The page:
When we learned how much money we would be getting, we began to add ministries and to increase our gifts. Through these one-time gifts we are sharing over a quarter million dollars with 17 ministries and organizations. We also set aside money for first year funds for our permanent fund recipients, so that they wouldn’t have to wait a year for the first draw on those funds.

In addition to permanent funds benefiting local and regional ministries, we were able to make one-time gifts for scholarships at Chapman University and Disciples Seminary Foundation, our local Habitat for Humanity, Disciples Mission Fund, Week of Compassion, Reconciliation Ministries and regional work.

During our final worship service, rather than receive an offering, we used the offering time to announce the gifts we were sharing. Representatives from most of these ministries and organizations were on hand. It was a wonderful experience to be able to call them forward and join with them in their ministries through our gifts. Certainly it was a blessing for those who were the recipients of the gifts, but more, it was a blessing for the congregation to see that even though it was a time of grieving, there was great ministry being done and that would continue forever in our name.

We also had a great deal of other assets to share: banners, dishes, choir music, art supplies for children, and many other things that accumulate through the years. When we discovered that Chapman University didn’t have copies of the Chalice Hymnal, we gave them ours. Many of the hymnals were given in memory or in honor of people who were special to our members. We kept those bookplates in the hymnals and put in new ones to note that the books were given to Chapman by Artesia Christian Church.

Now, whenever those hymnals are used at Chapman, they honor both those who were named and the church itself.

We also placed an inventory of what we had on our church website and invited other congregations to let us know what they could use. Much of our choir music went to other congregations. Our banners were sent to First Christian Church in Lompoc, where they will grace their worship space as they have ours. Our dishes were taken by First Christian Church in Bakersfield where they were given to families in need in packets of four place settings.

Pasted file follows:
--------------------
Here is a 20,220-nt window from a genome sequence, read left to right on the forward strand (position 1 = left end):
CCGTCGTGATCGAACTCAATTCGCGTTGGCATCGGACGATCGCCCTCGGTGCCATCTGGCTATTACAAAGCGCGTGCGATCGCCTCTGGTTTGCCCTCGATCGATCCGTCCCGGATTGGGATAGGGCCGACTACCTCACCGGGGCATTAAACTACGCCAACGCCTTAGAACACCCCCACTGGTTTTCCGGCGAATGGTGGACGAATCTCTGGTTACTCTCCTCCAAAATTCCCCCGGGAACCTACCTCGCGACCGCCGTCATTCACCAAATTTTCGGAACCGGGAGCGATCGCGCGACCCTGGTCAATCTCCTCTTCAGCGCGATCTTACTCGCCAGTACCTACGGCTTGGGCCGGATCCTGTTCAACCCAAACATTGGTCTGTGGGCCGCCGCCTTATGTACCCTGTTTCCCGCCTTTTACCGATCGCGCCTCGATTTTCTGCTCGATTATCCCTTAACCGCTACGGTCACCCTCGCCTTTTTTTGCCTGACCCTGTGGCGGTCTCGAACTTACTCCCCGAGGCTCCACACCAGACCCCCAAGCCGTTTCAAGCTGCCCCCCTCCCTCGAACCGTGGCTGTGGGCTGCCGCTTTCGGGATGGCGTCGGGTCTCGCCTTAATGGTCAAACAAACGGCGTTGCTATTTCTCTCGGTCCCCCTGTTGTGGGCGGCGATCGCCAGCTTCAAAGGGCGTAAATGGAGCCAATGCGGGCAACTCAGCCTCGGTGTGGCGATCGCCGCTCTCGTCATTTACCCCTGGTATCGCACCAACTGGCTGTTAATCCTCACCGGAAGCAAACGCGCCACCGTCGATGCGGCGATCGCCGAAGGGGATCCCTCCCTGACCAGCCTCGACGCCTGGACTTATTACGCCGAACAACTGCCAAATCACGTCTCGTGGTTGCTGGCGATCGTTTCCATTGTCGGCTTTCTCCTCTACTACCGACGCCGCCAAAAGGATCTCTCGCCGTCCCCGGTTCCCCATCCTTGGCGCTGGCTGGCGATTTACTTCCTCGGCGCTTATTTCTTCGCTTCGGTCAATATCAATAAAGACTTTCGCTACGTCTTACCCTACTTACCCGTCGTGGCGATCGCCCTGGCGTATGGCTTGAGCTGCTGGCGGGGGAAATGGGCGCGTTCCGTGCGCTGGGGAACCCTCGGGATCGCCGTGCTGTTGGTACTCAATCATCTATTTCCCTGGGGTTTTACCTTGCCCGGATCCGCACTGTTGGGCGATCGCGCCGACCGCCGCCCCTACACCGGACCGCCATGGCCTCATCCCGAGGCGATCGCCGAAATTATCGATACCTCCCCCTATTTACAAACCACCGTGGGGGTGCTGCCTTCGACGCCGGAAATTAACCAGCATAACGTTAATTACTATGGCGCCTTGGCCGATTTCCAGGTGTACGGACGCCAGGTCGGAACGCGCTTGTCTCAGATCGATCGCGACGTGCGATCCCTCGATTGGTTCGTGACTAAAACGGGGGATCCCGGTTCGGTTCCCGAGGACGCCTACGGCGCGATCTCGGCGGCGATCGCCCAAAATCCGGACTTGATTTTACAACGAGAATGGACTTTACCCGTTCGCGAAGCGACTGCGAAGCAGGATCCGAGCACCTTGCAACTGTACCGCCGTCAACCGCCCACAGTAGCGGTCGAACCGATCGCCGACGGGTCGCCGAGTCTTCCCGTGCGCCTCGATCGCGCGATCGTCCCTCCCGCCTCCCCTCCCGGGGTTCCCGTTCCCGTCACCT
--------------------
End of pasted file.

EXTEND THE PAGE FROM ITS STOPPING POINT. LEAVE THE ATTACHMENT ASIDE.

Throughout the final weeks, we continued to worship and praise God even though we were hurting, knowing that there was an end in sight. We continued to meet at the Table and to hear God’s Good News and to seek God’s will in what we were doing.

Often when church closings are discussed, resurrection is spoken of. I sometimes suspect that we speak of resurrection out of a pastoral concern — trying to keep hope alive in the midst of grief.

But I can bear witness that resurrection was most certainly a part of the closing days of Artesia Christian Church. Resurrection is not only the hope of a final resurrection; it is also the new life that comes to us in the little deaths we face over and over.

In the case of Artesia Christian Church, when we made the decision to end our ministry together, that vote was really the time of death. We saw that the ministry we had loved so deeply was no more. But immediately, we began to see new, bigger ministries that were opening before us. The days of selling property, giving away banners and dishes, making gifts and establishing permanent funds was a revitalized time of ministry. The church that had been hanging on to life, when we finally gave it up, found its new life in the resurrection that took place among us.

Because of this resurrection, the ministry of the Artesia Christian Church did not end when we closed our doors. On the contrary, in many ways it was just a beginning.

Written by Rev. Darrel Manson